Undercurrent Blues Has A Rhythm of Its Own - Poetry Book Review
On July 17, 2005 Cahuenga Press released Undercurrent Blues by James Cushing (Cahuenga is a cooperative press and Undercurrent Blues is the 14th book they have published since their inception in 1989). The collection includes poems written from 1989 through 1991 and 1997 through 2002. If you're like me, you immediately ask where 1992 through 1996 went. Mr. Cushing explains the skip in time in his Author's Note at the beginning of the book. Basically, the poetry included reflects the first 25 years of his writing life.
In Undercurrent Blues, The poems from 1989 through 1991 are from Mr. Cushing's first book, You and the Night and the Music published by Cahuenga Press in 1991. The titles and poems are inspired by 20th Century American songs that have become jazz standards. In Fly Me to the Moon Mr. Cushing's lyrical style matches the desire for transport in that old standard but he offers us a deeper yearning in his stanzas.
We picked roles (insomniac shepherd, complaining nymph) from
a basket of fruit. Orisons rise from every third house, a glow like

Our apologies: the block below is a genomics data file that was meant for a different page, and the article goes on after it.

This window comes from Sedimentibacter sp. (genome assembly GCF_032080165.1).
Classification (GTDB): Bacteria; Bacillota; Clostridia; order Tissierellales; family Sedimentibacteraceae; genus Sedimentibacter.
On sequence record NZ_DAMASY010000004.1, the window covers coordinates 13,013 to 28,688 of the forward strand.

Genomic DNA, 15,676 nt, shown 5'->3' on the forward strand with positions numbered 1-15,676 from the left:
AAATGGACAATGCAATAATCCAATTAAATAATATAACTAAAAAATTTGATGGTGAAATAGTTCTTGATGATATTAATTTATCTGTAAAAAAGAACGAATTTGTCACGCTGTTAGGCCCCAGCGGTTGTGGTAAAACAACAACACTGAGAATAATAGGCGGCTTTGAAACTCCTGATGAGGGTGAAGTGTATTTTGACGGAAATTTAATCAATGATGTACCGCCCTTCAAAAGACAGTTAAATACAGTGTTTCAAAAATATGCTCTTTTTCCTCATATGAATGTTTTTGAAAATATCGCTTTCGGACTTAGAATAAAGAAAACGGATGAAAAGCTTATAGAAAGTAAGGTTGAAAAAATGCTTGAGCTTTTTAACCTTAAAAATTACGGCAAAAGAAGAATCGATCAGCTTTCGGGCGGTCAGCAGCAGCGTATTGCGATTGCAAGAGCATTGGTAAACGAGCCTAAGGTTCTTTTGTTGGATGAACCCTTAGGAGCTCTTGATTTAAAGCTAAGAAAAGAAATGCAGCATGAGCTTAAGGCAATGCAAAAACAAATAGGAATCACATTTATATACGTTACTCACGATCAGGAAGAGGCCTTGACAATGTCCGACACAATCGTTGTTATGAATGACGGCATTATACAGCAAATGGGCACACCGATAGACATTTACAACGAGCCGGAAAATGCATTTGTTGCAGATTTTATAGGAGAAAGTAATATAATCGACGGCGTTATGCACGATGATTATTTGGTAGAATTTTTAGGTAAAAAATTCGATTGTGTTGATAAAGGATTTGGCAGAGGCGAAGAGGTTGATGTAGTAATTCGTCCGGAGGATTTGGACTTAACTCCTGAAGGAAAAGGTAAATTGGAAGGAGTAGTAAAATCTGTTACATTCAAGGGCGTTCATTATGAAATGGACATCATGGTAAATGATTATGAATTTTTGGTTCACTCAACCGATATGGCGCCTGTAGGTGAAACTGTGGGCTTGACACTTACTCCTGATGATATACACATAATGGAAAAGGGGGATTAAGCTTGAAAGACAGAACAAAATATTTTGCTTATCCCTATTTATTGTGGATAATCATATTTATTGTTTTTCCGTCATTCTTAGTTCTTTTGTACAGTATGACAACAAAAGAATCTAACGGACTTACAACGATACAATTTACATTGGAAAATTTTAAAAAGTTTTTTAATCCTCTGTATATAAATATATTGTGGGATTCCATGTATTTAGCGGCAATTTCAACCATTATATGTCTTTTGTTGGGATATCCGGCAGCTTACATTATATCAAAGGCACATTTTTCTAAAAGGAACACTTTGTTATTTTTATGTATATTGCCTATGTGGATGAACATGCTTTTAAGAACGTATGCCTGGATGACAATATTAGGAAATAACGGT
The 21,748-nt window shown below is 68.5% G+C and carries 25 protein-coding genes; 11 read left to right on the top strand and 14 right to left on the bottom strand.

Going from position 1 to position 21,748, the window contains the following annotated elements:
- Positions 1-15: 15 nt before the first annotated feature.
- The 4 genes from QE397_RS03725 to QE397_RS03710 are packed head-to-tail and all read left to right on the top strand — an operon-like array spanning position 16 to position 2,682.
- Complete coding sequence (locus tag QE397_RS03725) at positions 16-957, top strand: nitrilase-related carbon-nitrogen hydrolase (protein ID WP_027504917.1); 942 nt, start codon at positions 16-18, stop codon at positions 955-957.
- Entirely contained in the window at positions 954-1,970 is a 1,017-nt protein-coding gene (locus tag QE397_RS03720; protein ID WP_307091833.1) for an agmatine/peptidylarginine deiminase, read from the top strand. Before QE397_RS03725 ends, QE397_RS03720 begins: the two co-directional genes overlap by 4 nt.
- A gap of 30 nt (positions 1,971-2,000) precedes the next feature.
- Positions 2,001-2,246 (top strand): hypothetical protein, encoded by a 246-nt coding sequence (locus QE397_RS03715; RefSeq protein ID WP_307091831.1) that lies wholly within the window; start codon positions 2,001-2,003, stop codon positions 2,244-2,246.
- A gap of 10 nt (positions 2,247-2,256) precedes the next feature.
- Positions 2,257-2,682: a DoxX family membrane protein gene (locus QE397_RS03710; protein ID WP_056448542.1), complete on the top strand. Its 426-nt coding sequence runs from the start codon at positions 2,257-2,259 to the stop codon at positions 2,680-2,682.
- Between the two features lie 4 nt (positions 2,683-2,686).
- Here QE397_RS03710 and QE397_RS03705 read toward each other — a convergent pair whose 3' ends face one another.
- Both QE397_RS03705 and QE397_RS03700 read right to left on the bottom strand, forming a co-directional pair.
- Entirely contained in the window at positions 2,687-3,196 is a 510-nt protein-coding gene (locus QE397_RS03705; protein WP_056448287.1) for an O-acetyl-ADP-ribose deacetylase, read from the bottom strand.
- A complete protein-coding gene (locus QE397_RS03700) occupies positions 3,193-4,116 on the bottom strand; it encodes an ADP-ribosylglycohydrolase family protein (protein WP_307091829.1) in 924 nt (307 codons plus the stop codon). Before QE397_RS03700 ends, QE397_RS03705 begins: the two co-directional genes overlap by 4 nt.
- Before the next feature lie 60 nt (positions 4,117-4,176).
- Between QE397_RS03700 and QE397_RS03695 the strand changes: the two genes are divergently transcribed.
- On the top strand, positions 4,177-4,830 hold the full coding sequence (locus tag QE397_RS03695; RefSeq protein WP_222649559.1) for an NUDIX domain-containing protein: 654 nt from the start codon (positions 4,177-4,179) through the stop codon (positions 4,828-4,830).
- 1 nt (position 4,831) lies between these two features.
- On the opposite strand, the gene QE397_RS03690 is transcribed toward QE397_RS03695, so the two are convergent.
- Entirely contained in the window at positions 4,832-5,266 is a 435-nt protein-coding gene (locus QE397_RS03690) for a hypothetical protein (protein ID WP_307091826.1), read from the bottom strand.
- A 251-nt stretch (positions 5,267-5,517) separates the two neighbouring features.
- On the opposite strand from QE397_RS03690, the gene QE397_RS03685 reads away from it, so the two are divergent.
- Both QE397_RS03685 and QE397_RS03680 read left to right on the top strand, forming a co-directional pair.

a broadcast ending, and we wanted this, to live near the sun, that
constant burnt offering.
His poetry from 1997 through 2002 is a reaction to the death of both parents and the end of his second marriage - to put it in the author's words "darker stimulation". In spite of the dark stimulation, these poems have a sly sense of humor, an acceptance of life's slings and arrows. Of these, The Turn of April shows the author's recovering hope:
I think we are moving, slowly and patiently,
within a great walled garden along an eastern path,
and I think I can assume we keep walking, lightly
and with kindness, until the garden ends, and we fall off the edge
where the next dream begins in a rush of kisses and cameras.